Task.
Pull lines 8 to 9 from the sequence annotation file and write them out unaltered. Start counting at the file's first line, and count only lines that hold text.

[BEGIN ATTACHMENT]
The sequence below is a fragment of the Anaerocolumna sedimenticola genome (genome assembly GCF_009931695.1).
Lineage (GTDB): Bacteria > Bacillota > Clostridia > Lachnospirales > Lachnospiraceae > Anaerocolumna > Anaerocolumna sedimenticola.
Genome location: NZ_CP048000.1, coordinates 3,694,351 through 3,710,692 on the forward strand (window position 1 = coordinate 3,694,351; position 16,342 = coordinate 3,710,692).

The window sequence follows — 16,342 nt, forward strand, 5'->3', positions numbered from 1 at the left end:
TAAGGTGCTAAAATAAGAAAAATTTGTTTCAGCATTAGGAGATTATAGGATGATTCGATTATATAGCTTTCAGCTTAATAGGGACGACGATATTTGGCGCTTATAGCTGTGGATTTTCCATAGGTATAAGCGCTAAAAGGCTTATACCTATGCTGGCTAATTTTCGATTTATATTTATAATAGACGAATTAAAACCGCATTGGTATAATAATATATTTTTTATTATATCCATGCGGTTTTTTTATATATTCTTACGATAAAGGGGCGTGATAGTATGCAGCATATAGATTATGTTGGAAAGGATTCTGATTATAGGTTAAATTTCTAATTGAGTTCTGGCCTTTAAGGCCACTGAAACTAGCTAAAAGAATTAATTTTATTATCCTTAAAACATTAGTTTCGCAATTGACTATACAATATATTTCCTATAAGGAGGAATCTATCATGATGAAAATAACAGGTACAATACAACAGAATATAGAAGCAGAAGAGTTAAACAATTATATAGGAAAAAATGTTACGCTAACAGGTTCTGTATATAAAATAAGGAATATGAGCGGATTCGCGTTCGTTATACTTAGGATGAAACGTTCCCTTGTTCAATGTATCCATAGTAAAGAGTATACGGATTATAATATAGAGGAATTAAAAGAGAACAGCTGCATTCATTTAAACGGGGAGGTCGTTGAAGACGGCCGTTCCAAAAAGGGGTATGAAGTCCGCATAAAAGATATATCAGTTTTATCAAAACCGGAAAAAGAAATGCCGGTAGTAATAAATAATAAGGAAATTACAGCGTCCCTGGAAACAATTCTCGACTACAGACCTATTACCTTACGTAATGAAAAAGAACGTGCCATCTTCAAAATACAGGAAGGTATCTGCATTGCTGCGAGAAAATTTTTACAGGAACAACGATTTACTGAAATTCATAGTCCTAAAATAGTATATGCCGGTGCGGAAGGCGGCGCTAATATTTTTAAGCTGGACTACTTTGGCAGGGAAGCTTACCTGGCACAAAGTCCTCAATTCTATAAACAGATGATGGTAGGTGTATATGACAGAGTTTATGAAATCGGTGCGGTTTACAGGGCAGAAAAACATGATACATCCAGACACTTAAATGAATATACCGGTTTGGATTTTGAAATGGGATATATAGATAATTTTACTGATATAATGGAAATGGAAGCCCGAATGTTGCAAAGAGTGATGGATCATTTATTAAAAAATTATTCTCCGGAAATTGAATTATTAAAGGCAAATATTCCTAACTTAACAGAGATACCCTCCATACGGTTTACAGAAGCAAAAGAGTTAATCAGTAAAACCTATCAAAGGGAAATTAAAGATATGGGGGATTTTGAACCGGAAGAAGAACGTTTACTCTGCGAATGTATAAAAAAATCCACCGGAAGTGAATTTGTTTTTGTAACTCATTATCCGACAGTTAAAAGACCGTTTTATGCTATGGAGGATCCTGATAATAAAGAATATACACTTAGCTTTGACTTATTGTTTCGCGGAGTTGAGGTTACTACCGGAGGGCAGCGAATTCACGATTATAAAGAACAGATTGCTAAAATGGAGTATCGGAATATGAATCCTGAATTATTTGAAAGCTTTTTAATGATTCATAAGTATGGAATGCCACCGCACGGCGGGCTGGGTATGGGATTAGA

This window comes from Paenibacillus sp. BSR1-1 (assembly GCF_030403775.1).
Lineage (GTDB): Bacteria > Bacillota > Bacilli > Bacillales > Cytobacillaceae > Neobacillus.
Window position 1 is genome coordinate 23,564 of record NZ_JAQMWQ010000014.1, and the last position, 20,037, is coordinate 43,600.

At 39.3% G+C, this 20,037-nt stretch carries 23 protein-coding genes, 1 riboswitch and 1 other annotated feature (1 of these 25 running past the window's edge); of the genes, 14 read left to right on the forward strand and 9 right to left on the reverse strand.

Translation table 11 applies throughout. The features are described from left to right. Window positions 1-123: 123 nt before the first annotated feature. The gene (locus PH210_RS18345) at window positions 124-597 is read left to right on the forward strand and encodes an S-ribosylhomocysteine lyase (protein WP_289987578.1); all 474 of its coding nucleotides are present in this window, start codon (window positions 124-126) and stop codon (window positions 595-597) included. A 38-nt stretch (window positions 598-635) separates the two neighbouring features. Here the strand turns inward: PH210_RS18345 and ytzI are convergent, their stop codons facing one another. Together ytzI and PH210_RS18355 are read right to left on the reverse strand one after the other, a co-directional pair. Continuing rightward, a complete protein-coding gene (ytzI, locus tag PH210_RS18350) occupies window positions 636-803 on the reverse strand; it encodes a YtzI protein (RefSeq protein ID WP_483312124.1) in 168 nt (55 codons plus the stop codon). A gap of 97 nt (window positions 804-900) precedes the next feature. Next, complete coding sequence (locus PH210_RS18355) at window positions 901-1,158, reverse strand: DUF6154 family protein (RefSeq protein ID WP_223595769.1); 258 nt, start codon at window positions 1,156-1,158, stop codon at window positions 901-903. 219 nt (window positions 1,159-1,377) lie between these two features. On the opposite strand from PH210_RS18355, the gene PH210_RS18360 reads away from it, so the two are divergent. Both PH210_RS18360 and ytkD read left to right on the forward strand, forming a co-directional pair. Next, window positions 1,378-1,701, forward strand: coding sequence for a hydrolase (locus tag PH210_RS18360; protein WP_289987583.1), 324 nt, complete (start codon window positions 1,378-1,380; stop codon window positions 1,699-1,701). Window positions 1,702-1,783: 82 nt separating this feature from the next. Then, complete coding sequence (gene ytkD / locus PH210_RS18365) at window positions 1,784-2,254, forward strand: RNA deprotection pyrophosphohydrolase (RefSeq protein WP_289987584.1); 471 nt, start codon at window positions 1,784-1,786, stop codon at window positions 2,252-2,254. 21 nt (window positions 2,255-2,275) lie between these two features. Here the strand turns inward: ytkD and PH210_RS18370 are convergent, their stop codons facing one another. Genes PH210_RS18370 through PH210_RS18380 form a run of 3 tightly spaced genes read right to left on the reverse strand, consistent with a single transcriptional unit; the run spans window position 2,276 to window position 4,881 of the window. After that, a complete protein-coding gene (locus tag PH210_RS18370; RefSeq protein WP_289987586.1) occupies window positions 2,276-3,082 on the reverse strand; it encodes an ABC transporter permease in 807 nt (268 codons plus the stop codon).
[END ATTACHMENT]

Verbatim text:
Window position 1 is genome coordinate 23,564 of record NZ_JAQMWQ010000014.1, and the last position, 20,037, is coordinate 43,600.

At 39.3% G+C, this 20,037-nt stretch carries 23 protein-coding genes, 1 riboswitch and 1 other annotated feature (1 of these 25 running past the window's edge); of the genes, 14 read left to right on the forward strand and 9 right to left on the reverse strand.